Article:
On the SCA, Goals and Peerages

I still remember how excited I was when I bought my first piece of SCA armor. A helmet which, though it now has a different bar grill than it sported 17 or so years ago, I still wear today. I remember how terrible my first armor was; how I couldn’t lift my arms above my shoulders in it and I remember my very first fighting goal. That goal was to earn the distinction of “she doesn’t completely suck” on the field. A simple goal. A decent goal, if not very concrete. I knew that it was attainable and I knew that I could count on the guys that I fought with to tell me when I had achieved it.

As the years went by and I got heavily into the SCA, I found myself squired to a wonderful Knight and graciously tutored by several other peers. I saw something that I wanted. I’m not sure that I ever used the words “goal” and “Knighthood” out loud in the same sentence, but it was certainly implied. And here I am, many years later, having finally found the right words to describe what I wish I had been able to articulate a decade and a half ago.

Being a peer in the SCA, whether a Knight, Laurel, Pelican, or Master of Defense is a fine and lofty aspiration. It is a right and proper thing to hope for and to work toward. It is, however, a lousy goal.

When we decide to make something a goal, we should have measurable steps to attain that goal. We should be able to readily identify when we have reached that goal. Above all, a goal should be attainable through our actions. Now, here’s the thing. You and I have the power to do many great and wonderful things in the SCA. We have the power and ability to increase our skills and our wordfame. We have the ability to make ourselves into a paragon of chivalry. We do not, however, have the ability to bestow upon ourselves a peerage. We simply cannot control that piece of it. There are many factors that go into the decision to make someone a peer or not and many are completely out of our own hands.

If we fall into the trap of considering a peerage our goal within the SCA, then we have opened ourselves up for disappointment and have almost certainly robbed ourselves of part of the joy of the game that we play. I have seen many wonderful associates become incredibly frustrated with the seemingly moving target of peerage. How many times have we heard the words “keep doing what you are doing”? Which isn’t really even advice, even though it is often meant well. I’ve seen the disappointment when someone knows that they are being mentioned among the pertinent peerage, and the expectant hope…dashed by a few courts without hearing their name called. And then there is the bitterness. We all know those folks who have become bitter because they simply don’t know what else to do to achieve this goal that they have set for themselves. Perhaps the problem is, in fact, the goal.

That being said, we can and often should have goals for ourselves. We should strive for excellence in our chosen path(s). We should carefully consider what that means to us that is totally within our power and make those things our goals. Peer like qualities are a wonderful example of this and apply to all disciplines. This is something very dear to my heart and is, quite honestly, the first thing that I think of when I consider what it means to be a Knight. What does being a Knight or one of the other peerages mean to you? Now, make THOSE things your goals and your focus. Make that what you work toward achieving.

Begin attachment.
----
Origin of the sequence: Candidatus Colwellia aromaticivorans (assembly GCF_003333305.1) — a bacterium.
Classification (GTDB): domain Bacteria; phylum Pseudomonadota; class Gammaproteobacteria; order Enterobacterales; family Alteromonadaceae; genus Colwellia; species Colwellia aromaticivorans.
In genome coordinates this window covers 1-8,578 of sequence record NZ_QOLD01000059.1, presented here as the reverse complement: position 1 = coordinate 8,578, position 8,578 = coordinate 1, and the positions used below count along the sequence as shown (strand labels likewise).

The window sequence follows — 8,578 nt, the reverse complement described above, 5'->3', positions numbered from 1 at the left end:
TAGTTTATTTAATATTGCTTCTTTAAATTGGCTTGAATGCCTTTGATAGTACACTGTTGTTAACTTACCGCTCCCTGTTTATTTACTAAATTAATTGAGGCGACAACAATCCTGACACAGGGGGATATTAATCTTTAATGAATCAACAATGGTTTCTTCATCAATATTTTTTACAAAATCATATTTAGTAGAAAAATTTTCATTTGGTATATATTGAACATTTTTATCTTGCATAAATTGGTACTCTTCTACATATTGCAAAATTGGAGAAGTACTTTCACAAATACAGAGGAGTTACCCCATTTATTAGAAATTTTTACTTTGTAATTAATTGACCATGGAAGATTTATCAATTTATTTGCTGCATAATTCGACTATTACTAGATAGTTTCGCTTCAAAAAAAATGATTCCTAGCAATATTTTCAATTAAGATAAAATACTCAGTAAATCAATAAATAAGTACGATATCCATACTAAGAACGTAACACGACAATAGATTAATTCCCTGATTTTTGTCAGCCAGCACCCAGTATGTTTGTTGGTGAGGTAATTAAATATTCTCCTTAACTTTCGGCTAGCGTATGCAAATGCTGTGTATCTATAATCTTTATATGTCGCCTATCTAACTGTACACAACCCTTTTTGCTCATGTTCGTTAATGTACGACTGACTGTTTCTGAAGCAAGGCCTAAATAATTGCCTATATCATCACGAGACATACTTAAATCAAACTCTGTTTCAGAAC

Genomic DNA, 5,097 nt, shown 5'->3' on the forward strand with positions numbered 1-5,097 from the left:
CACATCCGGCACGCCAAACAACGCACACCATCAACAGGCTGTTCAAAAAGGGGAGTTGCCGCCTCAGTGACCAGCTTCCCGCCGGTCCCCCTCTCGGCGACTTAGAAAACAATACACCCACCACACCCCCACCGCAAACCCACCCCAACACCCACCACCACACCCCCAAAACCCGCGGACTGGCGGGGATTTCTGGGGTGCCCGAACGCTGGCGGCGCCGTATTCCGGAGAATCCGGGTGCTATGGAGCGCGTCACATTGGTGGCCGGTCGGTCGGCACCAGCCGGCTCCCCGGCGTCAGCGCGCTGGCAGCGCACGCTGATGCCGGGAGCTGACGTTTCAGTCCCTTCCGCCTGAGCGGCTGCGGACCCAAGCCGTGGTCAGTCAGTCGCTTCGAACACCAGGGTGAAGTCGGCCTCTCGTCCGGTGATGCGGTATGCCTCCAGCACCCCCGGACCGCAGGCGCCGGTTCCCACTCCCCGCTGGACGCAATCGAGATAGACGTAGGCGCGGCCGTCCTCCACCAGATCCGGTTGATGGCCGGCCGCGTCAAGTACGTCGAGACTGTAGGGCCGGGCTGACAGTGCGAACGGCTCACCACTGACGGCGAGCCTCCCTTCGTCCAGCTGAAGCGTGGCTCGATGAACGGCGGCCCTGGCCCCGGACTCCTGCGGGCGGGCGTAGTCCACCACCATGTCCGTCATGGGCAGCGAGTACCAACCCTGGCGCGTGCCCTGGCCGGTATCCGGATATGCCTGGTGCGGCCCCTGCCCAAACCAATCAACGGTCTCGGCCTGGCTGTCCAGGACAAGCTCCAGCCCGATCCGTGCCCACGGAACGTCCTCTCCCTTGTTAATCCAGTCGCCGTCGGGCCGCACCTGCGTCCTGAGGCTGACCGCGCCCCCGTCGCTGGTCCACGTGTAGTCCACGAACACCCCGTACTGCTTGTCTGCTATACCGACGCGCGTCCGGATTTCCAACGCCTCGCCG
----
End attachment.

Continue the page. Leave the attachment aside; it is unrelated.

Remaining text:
When I consider what was in my heart all those years ago, I know that the goals that I should have spoken for myself were as follows:
1. I will be a person who comports themselves with honor and grace at all times.
2.  My motives will be above reproach.
3. I will improve my skills in armor such that I am a killing force to be dealt with on both the tourney and melee field.
4. I will learn the ways of melee combat, battlefield awareness and leadership and will support my brothers and sisters to the best of my ability at all times.
5. I will learn to pass along the knowledge that I gain to others.
6. I will own my mistakes and learn from them.
7. I will do all of the above to a standard such that I earn the respect of others.
8. I will do nothing to bring shame or harm to my Knight, his family, my household or my Kingdom.
9. I will look damn good while I do these things.
10. I will have fun and I will try to help others also have fun.

Maybe your list is completely different and that is perfectly ok. I notice that winning tournaments isn’t actually on  my list. And I’m ok with that. I always have been. Because that isn’t what is most important to me. For me, it’s about having a good time and acting with honor and grace. Perhaps winning tournaments or A&S competitions is on your list. That’s great! Though, I will say that if winning is a goal, take care that you do not allow that goal more importance than your honor. We can each have our own goals and aspirations. Just make sure your focus and what you are trying to accomplish is within your own power…lest you be disappointed and lose out on the joy that is this wonderful hobby we share.

Don’t forget to have fun!

Photo by Brenden Crane




A place kind of like home